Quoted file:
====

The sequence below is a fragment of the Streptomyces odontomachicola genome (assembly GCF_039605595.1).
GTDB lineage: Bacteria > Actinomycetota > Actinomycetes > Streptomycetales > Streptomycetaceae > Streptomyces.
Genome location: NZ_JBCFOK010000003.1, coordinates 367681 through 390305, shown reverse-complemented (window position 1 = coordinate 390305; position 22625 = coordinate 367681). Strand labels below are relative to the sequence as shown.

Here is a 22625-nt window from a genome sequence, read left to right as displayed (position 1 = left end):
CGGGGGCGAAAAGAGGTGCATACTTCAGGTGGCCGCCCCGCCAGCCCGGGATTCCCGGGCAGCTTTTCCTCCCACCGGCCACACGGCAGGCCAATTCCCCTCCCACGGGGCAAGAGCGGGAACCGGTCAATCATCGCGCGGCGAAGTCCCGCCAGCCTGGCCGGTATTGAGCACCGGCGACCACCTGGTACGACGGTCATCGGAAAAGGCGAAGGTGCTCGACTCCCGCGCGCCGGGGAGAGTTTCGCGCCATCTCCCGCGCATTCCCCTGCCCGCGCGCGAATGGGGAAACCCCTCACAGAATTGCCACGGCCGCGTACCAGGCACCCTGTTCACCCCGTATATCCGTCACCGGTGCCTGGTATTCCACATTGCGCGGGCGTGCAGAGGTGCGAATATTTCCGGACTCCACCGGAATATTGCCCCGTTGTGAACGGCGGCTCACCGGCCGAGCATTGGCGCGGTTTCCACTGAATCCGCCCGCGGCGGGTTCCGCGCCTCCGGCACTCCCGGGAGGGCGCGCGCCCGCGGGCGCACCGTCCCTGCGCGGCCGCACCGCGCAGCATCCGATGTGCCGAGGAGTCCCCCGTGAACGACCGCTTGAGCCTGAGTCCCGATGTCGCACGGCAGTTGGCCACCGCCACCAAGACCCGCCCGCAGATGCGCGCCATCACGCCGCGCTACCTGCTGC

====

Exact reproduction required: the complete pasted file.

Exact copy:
The sequence below is a fragment of the Streptomyces odontomachicola genome (assembly GCF_039605595.1).
GTDB lineage: Bacteria > Actinomycetota > Actinomycetes > Streptomycetales > Streptomycetaceae > Streptomyces.
Genome location: NZ_JBCFOK010000003.1, coordinates 367681 through 390305, shown reverse-complemented (window position 1 = coordinate 390305; position 22625 = coordinate 367681). Strand labels below are relative to the sequence as shown.

Here is a 22625-nt window from a genome sequence, read left to right as displayed (position 1 = left end):
CGGGGGCGAAAAGAGGTGCATACTTCAGGTGGCCGCCCCGCCAGCCCGGGATTCCCGGGCAGCTTTTCCTCCCACCGGCCACACGGCAGGCCAATTCCCCTCCCACGGGGCAAGAGCGGGAACCGGTCAATCATCGCGCGGCGAAGTCCCGCCAGCCTGGCCGGTATTGAGCACCGGCGACCACCTGGTACGACGGTCATCGGAAAAGGCGAAGGTGCTCGACTCCCGCGCGCCGGGGAGAGTTTCGCGCCATCTCCCGCGCATTCCCCTGCCCGCGCGCGAATGGGGAAACCCCTCACAGAATTGCCACGGCCGCGTACCAGGCACCCTGTTCACCCCGTATATCCGTCACCGGTGCCTGGTATTCCACATTGCGCGGGCGTGCAGAGGTGCGAATATTTCCGGACTCCACCGGAATATTGCCCCGTTGTGAACGGCGGCTCACCGGCCGAGCATTGGCGCGGTTTCCACTGAATCCGCCCGCGGCGGGTTCCGCGCCTCCGGCACTCCCGGGAGGGCGCGCGCCCGCGGGCGCACCGTCCCTGCGCGGCCGCACCGCGCAGCATCCGATGTGCCGAGGAGTCCCCCGTGAACGACCGCTTGAGCCTGAGTCCCGATGTCGCACGGCAGTTGGCCACCGCCACCAAGACCCGCCCGCAGATGCGCGCCATCACGCCGCGCTACCTGCTGC